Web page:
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A CDC Report Shows HPV Vaccine Might Be Able To Protect Unvaccinated Young Women

HPV Vaccine

A group of experts has said that fifteen years of extensive vaccination of children with the human papillomavirus (HPV) vaccine in the US is reaping big returns now. Recently, a report from the US Centers for Disease Control and Prevention (CDC) has shown enough evidence that the HPV vaccine is able to protect those young women as well, who have not been vaccinated with the HPV vaccine yet. The report has found that the incidents of human papillomavirus have reduced in both vaccinated and unvaccinated young girls and women. Experts have said that a national database has shown that there has been an 88 percent decline in the prevalence of HPV variants that are targeted by the vaccine in girls in the age range of 14 to 19 years.

Around 81 percent reduction has been seen in the frequency of HPV strains in young women who are in the age group of 20 to 24 years as compared to a time span before 2006. A vaccine for HPV has been launched in the US before 2006, said the CDC officials. The lead author of the study, Dr. Hannah Rosenblum, who is a medical epidemiologist at the CDC, has said that the findings of the study are quite encouraging. The findings of the study reveal that there has been a similar huge drop in a range of deadly issues that are linked to HPV infection such as cancers of the cervix, anogenital areas, mouth, and anogenital warts as well. 

Experts from the CDC have said that it seems that herd immunity against HPV infection has set in, as benefits of widespread HPV vaccination have been extended to women who have never been vaccinated with the HPV vaccine. Human papillomavirus or HPV is touted as the most common sexually transmitted disease in the US. However, certain types of HPV strains can lead to cervical cancer among women and head and neck and penile cancer in men said the experts. It can lead to anal cancer in both men and women. In the US, nearly 23.4 million men and 19.2 million women have been infected with HPV variants linked to cancer in 2018. Most of them have developed the infection during their teens or in the early 20s.

The CDC has suggested two doses of the HPV vaccine for girls and boys at the age of 11 to 12 years; however, they can be vaccinated at the age of 9 years as well. Dr. Hannah Rosenblum from the CDC has said that as per the 2019 data, around 72 percent of girls in the age range of 13 to 17 years have been vaccinated with one or more doses of the HPV vaccine, while 54 percent of them have completed their vaccine regime. Experts have looked at the data of the National Health And Nutrition Examination Survey (NHANES) to assess the effect of the HPV vaccine. The NHANES is an ongoing cross-sectional survey that is being done by the National Center for Health Statistics of the CDC. The National Center for Health Statistics assesses the health and nutrition of the general population.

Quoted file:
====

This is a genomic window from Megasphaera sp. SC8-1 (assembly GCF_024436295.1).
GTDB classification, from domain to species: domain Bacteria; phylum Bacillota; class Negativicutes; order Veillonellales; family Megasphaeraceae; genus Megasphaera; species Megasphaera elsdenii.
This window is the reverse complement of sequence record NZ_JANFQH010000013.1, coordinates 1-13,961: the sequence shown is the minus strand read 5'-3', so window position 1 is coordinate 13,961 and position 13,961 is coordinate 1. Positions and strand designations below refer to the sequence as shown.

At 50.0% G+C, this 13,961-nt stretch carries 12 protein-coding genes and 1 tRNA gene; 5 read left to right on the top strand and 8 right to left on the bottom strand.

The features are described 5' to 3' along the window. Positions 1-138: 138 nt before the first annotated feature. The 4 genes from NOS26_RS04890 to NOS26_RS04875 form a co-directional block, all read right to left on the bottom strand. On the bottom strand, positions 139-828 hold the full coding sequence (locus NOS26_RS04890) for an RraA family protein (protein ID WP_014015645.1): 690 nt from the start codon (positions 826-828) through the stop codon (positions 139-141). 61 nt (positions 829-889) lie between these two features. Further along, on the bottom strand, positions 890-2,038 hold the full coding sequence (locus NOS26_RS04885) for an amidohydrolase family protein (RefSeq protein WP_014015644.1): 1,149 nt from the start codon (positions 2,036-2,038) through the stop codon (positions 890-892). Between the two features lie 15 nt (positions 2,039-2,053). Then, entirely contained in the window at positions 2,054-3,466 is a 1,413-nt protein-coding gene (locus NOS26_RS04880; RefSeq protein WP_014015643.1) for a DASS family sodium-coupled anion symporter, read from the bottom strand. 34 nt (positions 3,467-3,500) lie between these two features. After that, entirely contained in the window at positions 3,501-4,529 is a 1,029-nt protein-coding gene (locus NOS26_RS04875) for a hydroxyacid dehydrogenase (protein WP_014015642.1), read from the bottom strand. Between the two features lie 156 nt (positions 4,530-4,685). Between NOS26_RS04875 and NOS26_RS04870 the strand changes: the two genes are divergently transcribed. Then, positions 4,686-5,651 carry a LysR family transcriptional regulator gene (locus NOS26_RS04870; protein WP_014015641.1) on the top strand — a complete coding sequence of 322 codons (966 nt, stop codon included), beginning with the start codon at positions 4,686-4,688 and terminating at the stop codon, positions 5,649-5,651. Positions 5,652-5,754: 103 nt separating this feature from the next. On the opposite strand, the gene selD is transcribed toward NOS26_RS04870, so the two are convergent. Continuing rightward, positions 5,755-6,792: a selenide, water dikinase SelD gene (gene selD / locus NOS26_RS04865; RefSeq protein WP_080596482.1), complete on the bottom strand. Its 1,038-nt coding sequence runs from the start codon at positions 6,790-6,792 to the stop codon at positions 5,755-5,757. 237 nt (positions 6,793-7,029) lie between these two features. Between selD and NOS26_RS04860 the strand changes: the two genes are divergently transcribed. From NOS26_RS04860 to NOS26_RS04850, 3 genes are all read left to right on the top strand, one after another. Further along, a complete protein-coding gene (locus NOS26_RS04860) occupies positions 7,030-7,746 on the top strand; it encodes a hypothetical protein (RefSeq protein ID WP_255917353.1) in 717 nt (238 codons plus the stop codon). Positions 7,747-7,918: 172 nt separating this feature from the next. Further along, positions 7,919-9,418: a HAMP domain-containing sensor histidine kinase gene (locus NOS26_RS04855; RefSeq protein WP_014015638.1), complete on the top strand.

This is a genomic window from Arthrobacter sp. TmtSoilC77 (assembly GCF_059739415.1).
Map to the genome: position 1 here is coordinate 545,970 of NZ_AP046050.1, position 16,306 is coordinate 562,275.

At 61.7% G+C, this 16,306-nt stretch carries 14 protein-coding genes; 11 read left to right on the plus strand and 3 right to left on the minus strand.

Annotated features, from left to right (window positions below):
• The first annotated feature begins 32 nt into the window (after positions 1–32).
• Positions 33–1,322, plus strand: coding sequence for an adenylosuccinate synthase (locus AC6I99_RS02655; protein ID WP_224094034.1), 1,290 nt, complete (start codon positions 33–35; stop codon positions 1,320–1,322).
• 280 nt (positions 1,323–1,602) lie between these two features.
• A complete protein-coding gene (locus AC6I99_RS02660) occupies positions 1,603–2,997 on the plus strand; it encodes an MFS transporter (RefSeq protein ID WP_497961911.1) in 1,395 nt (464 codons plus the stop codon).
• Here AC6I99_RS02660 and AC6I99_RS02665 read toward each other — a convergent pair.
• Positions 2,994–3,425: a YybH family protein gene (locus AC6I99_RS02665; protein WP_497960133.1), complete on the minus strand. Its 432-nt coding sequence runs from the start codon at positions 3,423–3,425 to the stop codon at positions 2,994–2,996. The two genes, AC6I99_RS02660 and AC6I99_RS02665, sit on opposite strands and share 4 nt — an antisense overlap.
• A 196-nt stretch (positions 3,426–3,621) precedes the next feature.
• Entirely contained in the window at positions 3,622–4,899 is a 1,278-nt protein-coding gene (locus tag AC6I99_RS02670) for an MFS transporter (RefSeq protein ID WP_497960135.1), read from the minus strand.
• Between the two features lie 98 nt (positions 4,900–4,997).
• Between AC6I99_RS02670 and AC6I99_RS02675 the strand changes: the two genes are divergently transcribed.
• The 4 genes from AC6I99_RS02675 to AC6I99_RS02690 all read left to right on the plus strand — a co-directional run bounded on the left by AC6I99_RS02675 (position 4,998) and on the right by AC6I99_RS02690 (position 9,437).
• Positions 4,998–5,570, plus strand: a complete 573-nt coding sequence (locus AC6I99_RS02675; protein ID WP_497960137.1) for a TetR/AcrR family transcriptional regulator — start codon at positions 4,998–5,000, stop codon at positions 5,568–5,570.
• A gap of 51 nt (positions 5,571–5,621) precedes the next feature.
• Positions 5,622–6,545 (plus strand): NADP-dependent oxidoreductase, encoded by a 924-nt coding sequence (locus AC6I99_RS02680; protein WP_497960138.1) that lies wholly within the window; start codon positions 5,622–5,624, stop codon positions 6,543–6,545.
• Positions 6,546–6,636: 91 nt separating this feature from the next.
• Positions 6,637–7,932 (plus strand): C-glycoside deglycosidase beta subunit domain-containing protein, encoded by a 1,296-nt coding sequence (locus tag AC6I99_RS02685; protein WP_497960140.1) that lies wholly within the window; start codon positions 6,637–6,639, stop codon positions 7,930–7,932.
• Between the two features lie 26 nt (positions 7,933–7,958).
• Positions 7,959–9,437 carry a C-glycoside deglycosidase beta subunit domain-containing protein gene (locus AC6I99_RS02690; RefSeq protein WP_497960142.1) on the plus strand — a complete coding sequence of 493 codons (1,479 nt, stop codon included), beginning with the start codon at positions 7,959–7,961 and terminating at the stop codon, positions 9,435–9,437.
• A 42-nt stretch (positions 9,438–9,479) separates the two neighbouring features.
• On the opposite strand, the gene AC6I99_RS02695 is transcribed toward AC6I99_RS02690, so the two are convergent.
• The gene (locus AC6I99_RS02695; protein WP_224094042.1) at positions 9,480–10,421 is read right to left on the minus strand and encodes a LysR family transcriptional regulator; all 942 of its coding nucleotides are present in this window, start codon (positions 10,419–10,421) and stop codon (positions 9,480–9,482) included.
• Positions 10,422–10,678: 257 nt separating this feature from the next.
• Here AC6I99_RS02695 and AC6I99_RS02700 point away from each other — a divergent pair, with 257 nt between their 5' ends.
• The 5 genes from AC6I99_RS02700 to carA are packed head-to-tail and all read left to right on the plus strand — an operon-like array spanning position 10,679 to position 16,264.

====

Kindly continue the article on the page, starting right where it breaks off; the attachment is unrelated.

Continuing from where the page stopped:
Experts have obtained demographic and HPV vaccination details during home interviews. They have taken the data of sexual behavior through audio computer-aided self-interviews. While mobile examination centers have helped in the self-collection of cervicovaginal samples. The data has shown that there has been a nearly 97 percent decline in HPV strains targeted by the vaccine from 2015 to 2018 in sexually active young girls in the age range of 14 to 19 years, who have been vaccinated with one shot as compared to pre-vaccine age. There has been an 86 percent drop in HPV strains in sexually active women in the age range of 20 to 24 years, who have been given just one shot of the vaccine as compared to the pre-vaccine era.

There has been a significant decline in HPV strains in sexually active teens and young women, who have not been vaccinated as compared to a time before 2006. Experts have said that incidents of HPV strains that are targeted by the vaccine have dropped by 87 percent in unvaccinated sexually active girls, who have been in the age group of 14 to 19 years. At the same time, there has been a 65 percent decline in cases of HPV strains in unvaccinated women who have been in the age group of 20 to 24 years. Sr. Stephanie Blank, who is the director of the oncology department at the Mount Sinai Health System, has said that during the clinical trial of the vaccine, it is impossible to do a study for 10 years but the findings of this study show the real-time effect of the vaccine. She has said that more people should get the HPV vaccine as more people receive the vaccine, the better it will be. It is primary prevention for cervical cancer, said the expert.

Dr. Robert Ferris, the director of the UPMC Hillman Cancer Center in Pittsburgh has said that this vaccine can prevent anal and throat cancers, therefore more and more people should take advantage of this vaccine.  The CDC has said that herd immunity takes place when more than adequate numbers of people are immune to the disease via either vaccination or prior infection. This way people who are not inoculated as well have some protection against the disease. Experts have said that some parents do not understand the advantage of vaccinating their 12-year-old boys to prevent a sexually transmitted disease (STD) rather they compare it with giving their teenage boys a condom. They have said that parents need to understand that the vaccine not only prevents STDs but it prevents cancer as well.

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